Lessons From The King's Fund


In August 2010 the King’s Fund published their investigation into primary care referral management entitled Referral Management – Lessons for success 


They suggest that a quality referral:

  • Is clinically necessary
  • Has completed primary care management
  • Includes relevant history, examination, investigations and management (if it’s not in the letter the RMS can’t direct it)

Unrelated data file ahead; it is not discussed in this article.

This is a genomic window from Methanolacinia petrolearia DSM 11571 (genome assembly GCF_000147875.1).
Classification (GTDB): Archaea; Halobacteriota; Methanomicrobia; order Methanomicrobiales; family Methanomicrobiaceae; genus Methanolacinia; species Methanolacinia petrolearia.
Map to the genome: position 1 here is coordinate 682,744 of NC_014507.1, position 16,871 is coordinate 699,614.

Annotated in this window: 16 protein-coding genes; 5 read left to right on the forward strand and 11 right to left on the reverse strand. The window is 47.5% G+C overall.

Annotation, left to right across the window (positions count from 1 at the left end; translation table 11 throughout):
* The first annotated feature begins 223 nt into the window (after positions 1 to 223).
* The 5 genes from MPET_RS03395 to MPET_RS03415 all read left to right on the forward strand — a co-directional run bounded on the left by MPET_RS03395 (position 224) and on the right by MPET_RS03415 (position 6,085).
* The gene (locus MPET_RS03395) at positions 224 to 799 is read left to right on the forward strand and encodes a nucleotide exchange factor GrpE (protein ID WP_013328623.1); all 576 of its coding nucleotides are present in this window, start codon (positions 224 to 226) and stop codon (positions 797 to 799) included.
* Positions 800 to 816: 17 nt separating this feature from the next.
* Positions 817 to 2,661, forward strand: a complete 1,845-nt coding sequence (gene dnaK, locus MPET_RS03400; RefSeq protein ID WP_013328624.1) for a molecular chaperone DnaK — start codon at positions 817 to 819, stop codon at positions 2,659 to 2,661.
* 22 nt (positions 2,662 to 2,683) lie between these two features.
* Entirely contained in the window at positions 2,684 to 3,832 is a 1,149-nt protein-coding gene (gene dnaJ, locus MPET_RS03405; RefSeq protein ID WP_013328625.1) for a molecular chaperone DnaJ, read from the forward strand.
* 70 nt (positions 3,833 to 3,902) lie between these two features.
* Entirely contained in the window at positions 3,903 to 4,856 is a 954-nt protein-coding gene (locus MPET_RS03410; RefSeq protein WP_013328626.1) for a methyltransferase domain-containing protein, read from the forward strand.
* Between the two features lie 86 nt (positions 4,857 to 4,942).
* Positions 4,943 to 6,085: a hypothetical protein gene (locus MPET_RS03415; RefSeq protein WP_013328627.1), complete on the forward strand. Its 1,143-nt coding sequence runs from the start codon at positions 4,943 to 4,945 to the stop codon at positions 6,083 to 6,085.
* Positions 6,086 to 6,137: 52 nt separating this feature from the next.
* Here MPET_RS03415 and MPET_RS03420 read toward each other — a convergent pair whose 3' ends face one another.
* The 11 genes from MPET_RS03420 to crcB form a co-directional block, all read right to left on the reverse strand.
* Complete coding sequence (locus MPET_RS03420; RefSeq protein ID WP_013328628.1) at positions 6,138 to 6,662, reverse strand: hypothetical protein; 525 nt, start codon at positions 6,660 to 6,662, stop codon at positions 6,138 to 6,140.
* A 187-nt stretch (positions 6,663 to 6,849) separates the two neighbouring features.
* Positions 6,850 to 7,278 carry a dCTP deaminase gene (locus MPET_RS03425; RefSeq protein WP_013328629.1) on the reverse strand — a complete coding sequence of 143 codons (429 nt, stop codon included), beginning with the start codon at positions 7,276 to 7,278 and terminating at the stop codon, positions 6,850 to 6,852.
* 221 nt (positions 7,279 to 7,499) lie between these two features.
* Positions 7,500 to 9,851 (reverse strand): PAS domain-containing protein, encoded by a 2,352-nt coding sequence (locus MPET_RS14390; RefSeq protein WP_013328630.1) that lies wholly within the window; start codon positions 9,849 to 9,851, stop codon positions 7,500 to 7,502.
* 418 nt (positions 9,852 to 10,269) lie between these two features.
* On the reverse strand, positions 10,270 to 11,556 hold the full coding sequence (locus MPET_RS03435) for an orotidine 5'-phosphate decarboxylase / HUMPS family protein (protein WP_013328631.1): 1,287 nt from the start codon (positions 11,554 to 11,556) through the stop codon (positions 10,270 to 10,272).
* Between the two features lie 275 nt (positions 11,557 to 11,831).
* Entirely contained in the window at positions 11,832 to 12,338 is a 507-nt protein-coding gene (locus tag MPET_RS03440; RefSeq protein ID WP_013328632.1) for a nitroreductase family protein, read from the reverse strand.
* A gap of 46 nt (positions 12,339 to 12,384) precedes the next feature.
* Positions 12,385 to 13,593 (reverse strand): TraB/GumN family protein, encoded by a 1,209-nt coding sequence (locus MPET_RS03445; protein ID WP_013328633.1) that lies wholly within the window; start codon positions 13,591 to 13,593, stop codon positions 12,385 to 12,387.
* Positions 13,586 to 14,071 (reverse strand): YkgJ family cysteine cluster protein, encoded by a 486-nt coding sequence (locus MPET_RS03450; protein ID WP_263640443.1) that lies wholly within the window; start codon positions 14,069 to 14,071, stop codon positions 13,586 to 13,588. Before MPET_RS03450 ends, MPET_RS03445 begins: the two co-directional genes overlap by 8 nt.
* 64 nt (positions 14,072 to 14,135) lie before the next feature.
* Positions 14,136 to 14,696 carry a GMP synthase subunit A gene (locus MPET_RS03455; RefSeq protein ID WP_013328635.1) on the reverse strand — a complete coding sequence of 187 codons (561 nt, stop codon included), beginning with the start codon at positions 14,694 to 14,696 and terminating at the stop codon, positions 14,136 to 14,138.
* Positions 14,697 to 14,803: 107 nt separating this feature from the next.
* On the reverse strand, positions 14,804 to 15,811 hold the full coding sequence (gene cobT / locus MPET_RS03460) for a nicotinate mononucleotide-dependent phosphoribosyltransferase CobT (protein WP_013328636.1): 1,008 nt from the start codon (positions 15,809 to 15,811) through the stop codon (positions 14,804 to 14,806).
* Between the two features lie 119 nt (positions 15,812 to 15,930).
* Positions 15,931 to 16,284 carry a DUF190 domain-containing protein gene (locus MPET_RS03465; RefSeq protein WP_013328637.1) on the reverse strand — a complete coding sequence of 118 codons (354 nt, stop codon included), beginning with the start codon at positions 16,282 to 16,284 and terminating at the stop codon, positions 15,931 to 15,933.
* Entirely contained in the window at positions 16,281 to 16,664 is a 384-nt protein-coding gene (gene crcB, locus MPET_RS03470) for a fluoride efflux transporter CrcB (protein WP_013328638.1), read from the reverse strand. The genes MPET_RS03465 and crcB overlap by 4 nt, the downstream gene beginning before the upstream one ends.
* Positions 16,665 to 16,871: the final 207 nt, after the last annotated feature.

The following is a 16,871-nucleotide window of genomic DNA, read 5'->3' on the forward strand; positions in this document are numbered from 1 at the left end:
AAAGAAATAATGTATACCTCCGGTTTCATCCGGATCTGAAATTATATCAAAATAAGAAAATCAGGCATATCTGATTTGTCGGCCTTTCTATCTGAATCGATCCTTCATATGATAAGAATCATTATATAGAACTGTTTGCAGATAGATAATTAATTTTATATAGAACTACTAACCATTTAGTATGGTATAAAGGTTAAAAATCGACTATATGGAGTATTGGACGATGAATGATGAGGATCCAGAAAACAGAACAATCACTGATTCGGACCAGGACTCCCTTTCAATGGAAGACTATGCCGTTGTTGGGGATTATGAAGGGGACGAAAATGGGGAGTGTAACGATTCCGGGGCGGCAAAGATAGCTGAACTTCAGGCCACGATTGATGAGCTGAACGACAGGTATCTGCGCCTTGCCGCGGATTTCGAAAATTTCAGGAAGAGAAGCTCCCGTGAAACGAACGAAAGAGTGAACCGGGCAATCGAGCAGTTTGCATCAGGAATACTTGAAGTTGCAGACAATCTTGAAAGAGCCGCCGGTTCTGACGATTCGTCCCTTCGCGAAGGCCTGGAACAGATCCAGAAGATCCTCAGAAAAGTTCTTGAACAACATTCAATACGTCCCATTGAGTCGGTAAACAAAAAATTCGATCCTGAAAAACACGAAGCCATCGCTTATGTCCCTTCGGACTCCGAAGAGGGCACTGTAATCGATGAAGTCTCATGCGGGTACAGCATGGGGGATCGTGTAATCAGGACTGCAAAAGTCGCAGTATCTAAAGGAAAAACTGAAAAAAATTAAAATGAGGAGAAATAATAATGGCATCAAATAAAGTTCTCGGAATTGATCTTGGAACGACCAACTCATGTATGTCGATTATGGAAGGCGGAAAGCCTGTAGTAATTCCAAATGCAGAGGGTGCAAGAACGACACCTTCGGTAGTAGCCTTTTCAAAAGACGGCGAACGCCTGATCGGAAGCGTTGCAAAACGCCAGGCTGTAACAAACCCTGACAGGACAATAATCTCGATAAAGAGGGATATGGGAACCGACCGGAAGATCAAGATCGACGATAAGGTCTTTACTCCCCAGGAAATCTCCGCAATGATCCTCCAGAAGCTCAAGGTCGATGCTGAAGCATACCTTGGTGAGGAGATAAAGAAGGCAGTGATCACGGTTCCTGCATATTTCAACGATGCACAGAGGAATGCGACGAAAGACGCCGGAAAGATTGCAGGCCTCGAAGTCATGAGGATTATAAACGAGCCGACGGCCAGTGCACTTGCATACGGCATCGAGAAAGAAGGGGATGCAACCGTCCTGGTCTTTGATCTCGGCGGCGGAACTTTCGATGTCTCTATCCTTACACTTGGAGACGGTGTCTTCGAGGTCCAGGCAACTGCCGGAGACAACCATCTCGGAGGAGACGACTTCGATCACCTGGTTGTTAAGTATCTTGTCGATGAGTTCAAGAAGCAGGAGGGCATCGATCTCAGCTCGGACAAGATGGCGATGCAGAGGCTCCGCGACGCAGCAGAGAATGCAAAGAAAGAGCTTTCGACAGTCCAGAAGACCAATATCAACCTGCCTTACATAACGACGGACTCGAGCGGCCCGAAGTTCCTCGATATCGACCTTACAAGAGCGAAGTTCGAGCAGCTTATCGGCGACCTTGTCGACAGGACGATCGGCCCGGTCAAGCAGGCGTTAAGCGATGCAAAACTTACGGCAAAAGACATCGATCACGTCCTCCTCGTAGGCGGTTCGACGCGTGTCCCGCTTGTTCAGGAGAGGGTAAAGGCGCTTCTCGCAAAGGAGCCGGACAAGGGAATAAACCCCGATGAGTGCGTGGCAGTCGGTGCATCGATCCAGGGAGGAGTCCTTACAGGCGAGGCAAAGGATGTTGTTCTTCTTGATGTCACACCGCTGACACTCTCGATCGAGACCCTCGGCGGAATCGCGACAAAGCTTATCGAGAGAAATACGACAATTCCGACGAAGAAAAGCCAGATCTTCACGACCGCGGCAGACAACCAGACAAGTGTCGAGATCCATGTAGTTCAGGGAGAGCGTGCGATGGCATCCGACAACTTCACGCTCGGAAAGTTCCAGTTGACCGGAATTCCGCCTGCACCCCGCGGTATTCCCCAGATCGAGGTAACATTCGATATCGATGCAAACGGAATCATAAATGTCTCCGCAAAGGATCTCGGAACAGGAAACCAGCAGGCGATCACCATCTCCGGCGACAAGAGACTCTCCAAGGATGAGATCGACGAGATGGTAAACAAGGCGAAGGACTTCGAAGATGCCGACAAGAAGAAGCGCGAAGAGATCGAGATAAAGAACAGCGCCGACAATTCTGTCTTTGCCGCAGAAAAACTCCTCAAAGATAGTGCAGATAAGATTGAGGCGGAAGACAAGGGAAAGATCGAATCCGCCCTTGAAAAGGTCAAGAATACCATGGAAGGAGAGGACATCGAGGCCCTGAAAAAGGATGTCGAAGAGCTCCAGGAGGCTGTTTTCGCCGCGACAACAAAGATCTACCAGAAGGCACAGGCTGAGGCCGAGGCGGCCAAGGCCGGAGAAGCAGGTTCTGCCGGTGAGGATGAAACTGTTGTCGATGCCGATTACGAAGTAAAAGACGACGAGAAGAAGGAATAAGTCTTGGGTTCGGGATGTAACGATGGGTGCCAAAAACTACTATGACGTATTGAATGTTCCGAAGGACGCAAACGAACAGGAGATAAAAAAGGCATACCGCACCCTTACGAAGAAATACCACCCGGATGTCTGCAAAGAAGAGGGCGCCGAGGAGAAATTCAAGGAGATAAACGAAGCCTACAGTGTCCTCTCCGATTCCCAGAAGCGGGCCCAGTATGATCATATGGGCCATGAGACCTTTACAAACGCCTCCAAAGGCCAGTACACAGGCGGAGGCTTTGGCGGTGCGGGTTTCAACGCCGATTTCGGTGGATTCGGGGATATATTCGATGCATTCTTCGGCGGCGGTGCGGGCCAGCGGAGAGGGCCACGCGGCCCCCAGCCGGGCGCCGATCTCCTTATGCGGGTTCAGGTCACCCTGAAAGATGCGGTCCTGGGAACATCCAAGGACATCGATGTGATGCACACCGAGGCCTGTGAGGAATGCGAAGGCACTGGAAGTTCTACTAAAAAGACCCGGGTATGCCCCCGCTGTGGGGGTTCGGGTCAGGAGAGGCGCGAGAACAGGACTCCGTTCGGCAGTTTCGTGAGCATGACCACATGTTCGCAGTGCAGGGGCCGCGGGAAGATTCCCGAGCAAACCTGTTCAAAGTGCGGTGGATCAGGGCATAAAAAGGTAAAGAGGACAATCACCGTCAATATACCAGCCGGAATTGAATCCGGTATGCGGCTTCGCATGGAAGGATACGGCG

• Is timely – not too early, not too late
  • Is directed to the appropriate specialist
  • Is of an appropriate degree of urgency
  • Does not duplicate work already done in previous referrals
  • Describes the patient’s and the referring GP’s ideas, concerns and expectations
  • Is a shared decision between patient and referring GP


They also advise that “a referral management strategy built around peer review and audit, supported by consultant feedback, with clear referral criteria and evidence-based guidelines is most likely to be both cost- and clinically-effective” which is an accurate description of the RMS